The parastatal appeared to be test running the order the Minister of Defence, Mansur Dan Ali, issued to government and security agencies recently, asking them to “tackle the propagation of hate speech through the social media, particularly by some notable Nigerians.”The order means that some prominent Nigerians should be monitored and tracked down if they make statements that could be described as hate speech.
However, this decision is not going down well with many Nigerians. A digital rights group, Paradigm Initiative, described the order as government’s latest attempt to curtail free speech and vowed to challenge it in court.
Already, members of the National Assembly, Senior Advocates of Nigeria, the People’s Democratic Party, labour and other notable Nigerians had reportedly criticised it, saying it justifies the opinions of some people that the present government is allergic to criticisms.
Right to Privacy
Although some people admitted that governments all over the world have at one point or the other monitored people for specific reasons, they however, said it was not done by fiat without passing through relevant channels that would look at the implications and approve that it was safe and could not overtly violate people’s right to privacy.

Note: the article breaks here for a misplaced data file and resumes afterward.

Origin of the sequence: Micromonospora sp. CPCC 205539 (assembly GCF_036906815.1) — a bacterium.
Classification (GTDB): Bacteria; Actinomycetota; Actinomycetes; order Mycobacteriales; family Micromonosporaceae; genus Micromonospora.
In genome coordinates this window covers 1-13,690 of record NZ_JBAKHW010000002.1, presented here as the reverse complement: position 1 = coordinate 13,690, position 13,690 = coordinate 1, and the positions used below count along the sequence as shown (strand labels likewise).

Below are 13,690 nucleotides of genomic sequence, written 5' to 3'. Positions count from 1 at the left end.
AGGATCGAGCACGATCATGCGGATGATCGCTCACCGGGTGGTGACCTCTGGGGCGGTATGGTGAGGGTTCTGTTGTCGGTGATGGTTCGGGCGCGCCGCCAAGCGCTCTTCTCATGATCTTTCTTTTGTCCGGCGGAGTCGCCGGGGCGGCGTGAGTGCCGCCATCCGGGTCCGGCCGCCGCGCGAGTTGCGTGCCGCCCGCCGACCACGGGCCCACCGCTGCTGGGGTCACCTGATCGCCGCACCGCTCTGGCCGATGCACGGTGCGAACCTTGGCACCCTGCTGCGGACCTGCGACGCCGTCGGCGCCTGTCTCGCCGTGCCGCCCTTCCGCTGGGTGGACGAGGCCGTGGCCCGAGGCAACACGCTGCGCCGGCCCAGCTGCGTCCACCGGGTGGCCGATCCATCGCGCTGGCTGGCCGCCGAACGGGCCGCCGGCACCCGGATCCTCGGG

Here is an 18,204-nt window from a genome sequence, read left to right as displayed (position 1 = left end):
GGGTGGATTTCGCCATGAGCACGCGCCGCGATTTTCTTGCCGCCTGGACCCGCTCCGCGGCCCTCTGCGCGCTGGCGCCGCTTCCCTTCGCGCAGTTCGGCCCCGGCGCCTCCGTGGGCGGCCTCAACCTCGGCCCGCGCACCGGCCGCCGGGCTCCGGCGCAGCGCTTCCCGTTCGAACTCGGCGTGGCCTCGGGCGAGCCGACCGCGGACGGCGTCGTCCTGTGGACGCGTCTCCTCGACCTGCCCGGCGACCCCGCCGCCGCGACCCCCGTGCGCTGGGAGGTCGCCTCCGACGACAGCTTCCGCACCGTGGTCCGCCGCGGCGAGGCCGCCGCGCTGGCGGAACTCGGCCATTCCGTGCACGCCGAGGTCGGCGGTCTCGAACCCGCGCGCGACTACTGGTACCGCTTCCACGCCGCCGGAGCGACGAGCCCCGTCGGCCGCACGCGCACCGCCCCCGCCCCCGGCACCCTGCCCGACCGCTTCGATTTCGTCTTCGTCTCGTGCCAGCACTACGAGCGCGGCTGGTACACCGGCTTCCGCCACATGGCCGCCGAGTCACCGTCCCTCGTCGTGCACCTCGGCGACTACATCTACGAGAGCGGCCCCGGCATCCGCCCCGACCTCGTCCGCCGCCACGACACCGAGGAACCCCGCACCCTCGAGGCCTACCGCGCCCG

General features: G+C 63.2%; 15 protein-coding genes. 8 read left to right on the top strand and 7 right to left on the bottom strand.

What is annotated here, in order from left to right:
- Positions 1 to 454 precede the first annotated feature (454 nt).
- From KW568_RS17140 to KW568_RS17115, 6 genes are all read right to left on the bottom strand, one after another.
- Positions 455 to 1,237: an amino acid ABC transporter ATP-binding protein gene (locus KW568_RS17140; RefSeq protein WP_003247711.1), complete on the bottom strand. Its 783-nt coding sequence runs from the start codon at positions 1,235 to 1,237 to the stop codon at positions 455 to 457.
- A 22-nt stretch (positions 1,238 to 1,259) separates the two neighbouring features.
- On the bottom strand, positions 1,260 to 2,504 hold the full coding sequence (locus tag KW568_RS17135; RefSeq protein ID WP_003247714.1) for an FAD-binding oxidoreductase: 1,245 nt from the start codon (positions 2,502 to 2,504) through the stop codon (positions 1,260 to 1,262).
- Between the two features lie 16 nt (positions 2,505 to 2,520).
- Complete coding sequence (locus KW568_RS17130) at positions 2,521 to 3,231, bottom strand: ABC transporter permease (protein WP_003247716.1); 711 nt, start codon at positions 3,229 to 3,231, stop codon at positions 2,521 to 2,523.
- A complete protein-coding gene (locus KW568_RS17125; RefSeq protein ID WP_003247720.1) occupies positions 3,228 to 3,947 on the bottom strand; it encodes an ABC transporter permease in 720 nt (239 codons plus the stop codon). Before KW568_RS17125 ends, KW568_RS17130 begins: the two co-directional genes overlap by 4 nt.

Boye Adegoke, a Digital Rights Program Manager at Paradigm Initiative said, “we are deeply concerned that free speech, particularly, online, continues to suffer sustained attacks from agents of government under this administration.
“This order advances the restriction of access to 21 news websites including Naij.com. It is one of the several attempts by the government to curtail people’s rights, online and could further negatively affect the digital space.”
He added: “As Nigeria heads for a general election in 2019, we must not allow the government to trample on constitutionally guaranteed rights such as free speech. Paradigm Initiative, on its part, will continue to challenge any anti-free speech policy or posturing by the government. Digital rights like privacy and freedom of expression are important features of modern societies and must not be allowed to be abused by people who are afraid of criticisms.”
In his twitter handle, former Minister of Aviation, Femi Fani-Kayode, argued that the present government’s posture will only strengthen hate speakers.
He said: “Threatening to arrest ‘prominent people’ that speak out against President Buhari on social media changes nothing. It will only swell our ranks and strengthen our resolve. To resist evil and oppose tyranny is a divine obligation and sacred duty. Every true leader must honour it. No fear,” he added.
Recall that a few months ago, Director of Defence Information, Major-General John Enenche, publicly announced that the military now has “strategic media centres that monitor the social media to be able to sieve out and react to all comments that are anti-government, anti-military or anti-security.